Fifty years ago this month, Aotearoa New Zealand established diplomatic relations with the People’s Republic of China. There are stories to be told about the relationship between China and Aotearoa, stories too often drowned out by diplomacy, geopolitics, and trade.
My own story begins a quarter of a century ago. I went to Wuhan University to study Mandarin, but my trip involved more than just language. If I made a list of memories, it would include the sea-sized Yangtze, a young man reciting a poem by heart in the twilight, and the earthy taste of lotus root.
Another thing on that list would be my first experience of being a racially marked minority. My experience wasn’t at all equivalent to the racism encountered by Māori and others here in Aotearoa. Whiteness continues to bring unfair privilege even when it is marked as other. Still, traveling to China brought home to me the racism of the place I had left behind.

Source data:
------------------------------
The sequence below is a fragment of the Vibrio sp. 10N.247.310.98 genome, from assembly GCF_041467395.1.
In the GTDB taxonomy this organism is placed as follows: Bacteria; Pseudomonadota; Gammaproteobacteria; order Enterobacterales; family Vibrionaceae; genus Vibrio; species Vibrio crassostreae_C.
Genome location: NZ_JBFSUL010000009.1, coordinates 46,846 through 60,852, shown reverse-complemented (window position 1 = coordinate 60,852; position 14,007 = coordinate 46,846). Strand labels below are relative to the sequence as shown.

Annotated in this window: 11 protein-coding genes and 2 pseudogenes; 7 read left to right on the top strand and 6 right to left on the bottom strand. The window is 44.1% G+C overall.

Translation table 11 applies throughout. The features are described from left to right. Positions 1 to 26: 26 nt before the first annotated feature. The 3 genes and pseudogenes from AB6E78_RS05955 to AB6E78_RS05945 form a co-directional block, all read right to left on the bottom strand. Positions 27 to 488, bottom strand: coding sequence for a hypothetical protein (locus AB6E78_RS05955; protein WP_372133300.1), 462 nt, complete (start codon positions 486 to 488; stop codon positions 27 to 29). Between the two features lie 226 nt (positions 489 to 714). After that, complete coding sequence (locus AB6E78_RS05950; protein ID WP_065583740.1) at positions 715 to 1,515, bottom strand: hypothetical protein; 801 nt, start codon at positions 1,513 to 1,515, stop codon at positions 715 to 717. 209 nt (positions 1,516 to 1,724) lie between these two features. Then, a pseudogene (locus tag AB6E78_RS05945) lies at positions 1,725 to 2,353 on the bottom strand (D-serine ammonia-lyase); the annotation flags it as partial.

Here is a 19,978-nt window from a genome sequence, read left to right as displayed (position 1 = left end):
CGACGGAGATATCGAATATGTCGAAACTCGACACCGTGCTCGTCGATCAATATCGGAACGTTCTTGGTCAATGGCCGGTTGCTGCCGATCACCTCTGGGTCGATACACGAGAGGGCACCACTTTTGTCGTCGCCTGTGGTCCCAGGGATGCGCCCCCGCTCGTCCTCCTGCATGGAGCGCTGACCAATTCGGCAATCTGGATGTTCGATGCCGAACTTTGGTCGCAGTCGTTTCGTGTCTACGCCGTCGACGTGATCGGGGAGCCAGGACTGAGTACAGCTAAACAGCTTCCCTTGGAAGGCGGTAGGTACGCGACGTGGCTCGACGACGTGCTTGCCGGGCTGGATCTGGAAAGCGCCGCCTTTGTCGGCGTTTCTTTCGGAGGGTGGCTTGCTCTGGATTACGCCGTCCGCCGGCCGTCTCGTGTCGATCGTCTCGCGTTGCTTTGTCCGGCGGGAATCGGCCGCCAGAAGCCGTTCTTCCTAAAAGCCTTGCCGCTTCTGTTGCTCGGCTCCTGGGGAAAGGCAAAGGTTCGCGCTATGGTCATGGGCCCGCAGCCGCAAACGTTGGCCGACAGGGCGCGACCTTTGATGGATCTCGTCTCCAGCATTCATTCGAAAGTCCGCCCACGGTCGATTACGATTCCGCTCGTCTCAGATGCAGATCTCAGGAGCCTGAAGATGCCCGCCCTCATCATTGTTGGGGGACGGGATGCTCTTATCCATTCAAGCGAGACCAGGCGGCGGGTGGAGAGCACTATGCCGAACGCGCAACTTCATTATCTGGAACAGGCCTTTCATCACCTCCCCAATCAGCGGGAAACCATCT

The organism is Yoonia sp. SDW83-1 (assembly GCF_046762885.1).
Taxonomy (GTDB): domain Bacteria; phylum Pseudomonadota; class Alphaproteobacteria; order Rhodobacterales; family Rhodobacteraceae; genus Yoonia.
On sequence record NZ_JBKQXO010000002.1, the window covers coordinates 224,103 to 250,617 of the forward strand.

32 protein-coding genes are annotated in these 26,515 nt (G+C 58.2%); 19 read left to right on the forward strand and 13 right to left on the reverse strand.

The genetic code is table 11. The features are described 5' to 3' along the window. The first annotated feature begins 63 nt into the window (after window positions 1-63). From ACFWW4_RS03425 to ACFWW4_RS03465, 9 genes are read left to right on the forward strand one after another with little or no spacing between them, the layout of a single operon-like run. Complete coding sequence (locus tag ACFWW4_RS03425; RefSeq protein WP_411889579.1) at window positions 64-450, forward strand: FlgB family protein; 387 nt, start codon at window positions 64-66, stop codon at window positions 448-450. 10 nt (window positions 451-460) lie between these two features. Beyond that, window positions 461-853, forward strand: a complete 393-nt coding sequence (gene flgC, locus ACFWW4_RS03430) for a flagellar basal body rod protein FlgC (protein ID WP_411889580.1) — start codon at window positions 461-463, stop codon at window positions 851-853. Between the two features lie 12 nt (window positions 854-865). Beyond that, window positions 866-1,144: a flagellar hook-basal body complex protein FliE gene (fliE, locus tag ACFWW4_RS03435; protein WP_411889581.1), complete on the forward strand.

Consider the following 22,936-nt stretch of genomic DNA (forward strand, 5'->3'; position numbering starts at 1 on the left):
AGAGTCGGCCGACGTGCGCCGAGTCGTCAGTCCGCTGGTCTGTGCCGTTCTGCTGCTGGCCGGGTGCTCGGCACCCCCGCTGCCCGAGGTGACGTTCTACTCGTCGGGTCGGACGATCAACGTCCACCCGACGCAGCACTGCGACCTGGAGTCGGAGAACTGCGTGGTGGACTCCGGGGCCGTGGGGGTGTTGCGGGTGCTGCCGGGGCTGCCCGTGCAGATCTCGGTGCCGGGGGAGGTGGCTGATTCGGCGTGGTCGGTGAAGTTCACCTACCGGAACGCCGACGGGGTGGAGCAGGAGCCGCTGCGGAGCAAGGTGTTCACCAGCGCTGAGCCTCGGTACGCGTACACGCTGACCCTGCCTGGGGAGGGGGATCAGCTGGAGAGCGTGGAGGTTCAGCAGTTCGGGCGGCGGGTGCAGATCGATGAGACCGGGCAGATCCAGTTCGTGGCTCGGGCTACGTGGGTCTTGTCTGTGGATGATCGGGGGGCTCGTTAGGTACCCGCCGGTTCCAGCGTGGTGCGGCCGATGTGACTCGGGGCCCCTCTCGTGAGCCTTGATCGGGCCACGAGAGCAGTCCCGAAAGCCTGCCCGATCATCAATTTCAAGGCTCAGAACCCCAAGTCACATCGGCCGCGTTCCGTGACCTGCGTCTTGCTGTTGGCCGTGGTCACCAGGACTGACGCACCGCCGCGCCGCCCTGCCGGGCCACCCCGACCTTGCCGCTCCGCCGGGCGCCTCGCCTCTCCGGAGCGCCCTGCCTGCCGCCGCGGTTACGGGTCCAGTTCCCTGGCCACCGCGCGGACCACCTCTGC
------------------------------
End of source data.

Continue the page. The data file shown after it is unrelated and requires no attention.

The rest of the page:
I might, then, begin this story not in Wuhan in 1997 but in Aotearoa decades earlier with the recollection of a poem not in Chinese but English. I have in mind a poem by Hone Tuwhare, who rose to fame in the early 1960s, when he was acclaimed as the first Māori writer to publish a book of poetry in English.
Tuwhare’s friend and mentor R. A. K. Mason wrote a foreword to that first book, which was published by my maternal grandparents. As a Māori poet, Tuwhare was of course all too familiar with racism, white privilege, and colonisation. He writes about them in a mid-1970s poetic tribute to Mason:
Easy for you now, man. You’ve joined your literary
ancestors, whilst I have problems still in finding
mine, lost somewhere
in the confusing swirl, now thick now thin,
Victoriana-Missionary fog hiding legalised land-rape
and gentlemen thugs. Never mind, you’ve taught me
confidence and ease in dredging for my own bedraggled
myths, and you bet: weighing the China experience
yours and mine. They balance.
Tuwhare distinguishes between Mason’s white privilege and his own experience of ‘legalised land-rape,’ racism, and the loss of ancestors ‘in the confusing swirl’ of colonialism. He also affirms commonalities across the divide: their dislike of missionary zeal and the class privilege of ‘gentlemen thugs’—and surprisingly, their shared ‘China experience.’